The big firms send their associates to expensive trial schools. You watch yourself on TV, so you can learn to stop spraying your words on the jury. But there is no real substitute for the actual trial of cases, and if you are serious about it, you have to consider criminal law. The good criminal lawyers, every month, seem to be in some life-or-death trial. But like most civil lawyers, I get queasy just at the status hearings. Sometimes they interrupt the civil call and drag in some wretch of a prisoner, shaking like a wounded animal. Slam. Twenty years. O.K., back to breach of contract. We are very quiet, we civil lawyers. “I did two criminal cases,” someone whispers, “then decided I want to sleep nights.”

So we spend our lives in status hearings, packed with corporate lawyers, the meters softly running, tick, tick, tick, $200 an hour. This is the world of “complex litigation,” cases too big to try, the invention of corporate law firms. But it can happen to any case. You begin with a very simple issue. You remember telling the client, “We might try it in a year.” Then the issue breaks into a hundred little pieces. Then the pieces take up three file drawers. Then the whole case turns into a morass of little spats where nobody ever lands a punch.

 

AT THE STATUS hearings there are no rules. Whoever can talk, talks. You start to speak, and the other lawyer says, “Don’t interrupt me, Counsel.” Or: “Counsel, I let you talk, now let me talk.” Or: “Your Honor, counsel is contemptuous of this court.” Afterward, the real assholes wait for you in the hall, and hiss: “Just wait, Counsel, wait till this case is over. We’re going to get sanctions against you and your client.” Hey, you think, just deck this guy. But you get older, and stop rising to the bait. As the priest would say, that is the legal culture. With no philosophy, no history, what else can lawyers do? We just have a big Hobbesian shouting match: nasty, brutish, and no shorter than Bleak House.

With some lawyers, you can work out a code. Like soldiers passing cigarettes across the line, you come to respect each other. As a young lawyer, you can even learn from these other guys, the old-timers some of whom sense they are teaching you. Sometimes the judge will say, “Counsel, stop fighting,” and both of you, shocked, reply, “But Your Honor, we weren’t fighting.”

Before the judge, you bow and scrape like some royal chamberlain. It is always “Your Honor,” never plain “Judge.” Disgusting. What would Tom Paine and the Sons of Liberty say? Most lawyers are secret royalists, sticking “Esquire” after their names, oozing and oiling before “Your Honor,” one step from wearing powdered wigs. Some of them, I bet, danced naked at Woodstock. Yet once in court, in my own voice too, I detect the hateful note of unctuous servility. 

Then one day the status hearings stop, and the judge gives you a date for trial. At first you think, “No, it won’t happen.” Then you think, “My God, what is the hearsay rule?” You start waking up nights, your stomach in knots, and that is when the trial is still two months off. 

Maybe the judge is only pressing you to settle. In chambers they say: “Counsel, I can’t try this case, you hear me? I can’t.” Two days before trial, your heart in your throat, you settle. Then one or both lawyers will lean back and say, “Too bad we settled, really. I would have loved trying this one.” Yeah, sure, macho all back, fear and trembling gone, it is always too bad we had to settle. But we have to think of the client...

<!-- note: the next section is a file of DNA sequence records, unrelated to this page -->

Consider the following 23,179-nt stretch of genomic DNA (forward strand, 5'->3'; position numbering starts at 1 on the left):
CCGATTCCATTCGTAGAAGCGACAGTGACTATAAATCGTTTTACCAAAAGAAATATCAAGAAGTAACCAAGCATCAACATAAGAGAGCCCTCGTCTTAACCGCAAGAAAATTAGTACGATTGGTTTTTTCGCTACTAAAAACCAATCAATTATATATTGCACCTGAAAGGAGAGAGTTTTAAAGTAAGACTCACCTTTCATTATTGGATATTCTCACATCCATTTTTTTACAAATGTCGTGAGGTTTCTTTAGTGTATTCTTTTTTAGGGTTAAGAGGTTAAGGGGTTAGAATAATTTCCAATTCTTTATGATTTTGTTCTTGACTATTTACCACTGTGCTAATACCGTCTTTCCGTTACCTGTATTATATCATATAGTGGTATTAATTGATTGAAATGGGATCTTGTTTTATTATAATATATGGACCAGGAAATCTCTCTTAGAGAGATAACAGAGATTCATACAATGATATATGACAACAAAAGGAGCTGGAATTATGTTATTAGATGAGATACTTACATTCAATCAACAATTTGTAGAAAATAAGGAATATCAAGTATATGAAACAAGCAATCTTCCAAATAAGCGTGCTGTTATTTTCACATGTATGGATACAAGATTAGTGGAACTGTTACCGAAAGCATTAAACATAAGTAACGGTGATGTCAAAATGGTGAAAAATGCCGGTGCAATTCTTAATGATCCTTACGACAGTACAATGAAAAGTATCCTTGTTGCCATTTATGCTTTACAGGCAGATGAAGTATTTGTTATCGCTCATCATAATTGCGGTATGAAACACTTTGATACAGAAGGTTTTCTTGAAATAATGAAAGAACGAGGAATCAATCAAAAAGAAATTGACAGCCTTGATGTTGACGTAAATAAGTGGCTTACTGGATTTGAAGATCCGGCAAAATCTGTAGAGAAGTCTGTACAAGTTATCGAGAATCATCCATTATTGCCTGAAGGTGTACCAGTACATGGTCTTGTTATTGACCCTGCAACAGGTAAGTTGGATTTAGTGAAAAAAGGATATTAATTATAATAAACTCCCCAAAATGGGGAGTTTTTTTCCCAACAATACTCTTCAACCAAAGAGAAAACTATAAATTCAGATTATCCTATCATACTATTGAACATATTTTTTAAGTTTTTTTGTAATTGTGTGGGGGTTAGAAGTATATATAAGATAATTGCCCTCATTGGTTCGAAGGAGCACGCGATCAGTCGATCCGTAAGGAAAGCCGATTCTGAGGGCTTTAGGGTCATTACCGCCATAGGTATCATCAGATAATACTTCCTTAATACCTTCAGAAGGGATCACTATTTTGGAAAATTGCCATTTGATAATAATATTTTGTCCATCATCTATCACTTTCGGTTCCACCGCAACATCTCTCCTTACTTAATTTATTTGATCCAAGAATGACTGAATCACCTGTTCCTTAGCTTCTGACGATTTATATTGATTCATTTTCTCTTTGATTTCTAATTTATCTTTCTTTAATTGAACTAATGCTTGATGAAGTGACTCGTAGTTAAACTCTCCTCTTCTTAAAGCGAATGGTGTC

The judge often reviews the settlement for fairness. That lasts about two seconds. You represent the Sandinistas and have settled your case for, oh, half of Florida. The judge, even a Reagan judge, will smile and say: “I want to congratulate you, Counsel, on your professionalism in settling this case.”

Usually, by settling the case, you end a two-front war, one with your formal opponent, the other with your client. For example, one lawyer recently told me: “I was screaming at this lawyer, doing fine, almost had a deal. Then my client, next to me, starts screaming, too. Furious, I turned to him and said, ‘You, shut up.’”

In settling cases, I have learned that there are two legal cultures, as one sociologist says. Small-firm lawyers with small clients can settle cases easily. In the end they can turn to the client and say, MANY OF MY friends, if they are still in legal practice, now hate it. “The world’s most overrated job,” one of them says. Lined up at motion calls: a lost generation, the Warren Court baby boom, the flood of us who went to law school in the late 1960s and early 1970s. We took Tocqueville seriously, and thought lawyers were America’s governing class. And the Warren Court was a Court of gods—Black, Douglas, Warren—hurling thunderbolts to start our cultural revolutions. Back then, the law seemed like a romance. Go to a big New York firm, make tons of money, save the world in your spare time, pro bono.

Now in those corporate firms, people look up for the first time after law school, the clerkship, the years of apprenticing as an associate, and ask: “My God, what am I doing? How can I get out?” And these are the plodders. The smart ones bailed out years ago for investment banking. I am even behind the plodders, still doing “causes,” as they put it in law school. I work in a small firm of four lawyers, with a kind of Warren Court practice: labor, pension, civil rights, and other worthy causes. Flailing away at it, in the Burger era, you feel a bit ridiculous, like someone still wearing bell-bottoms.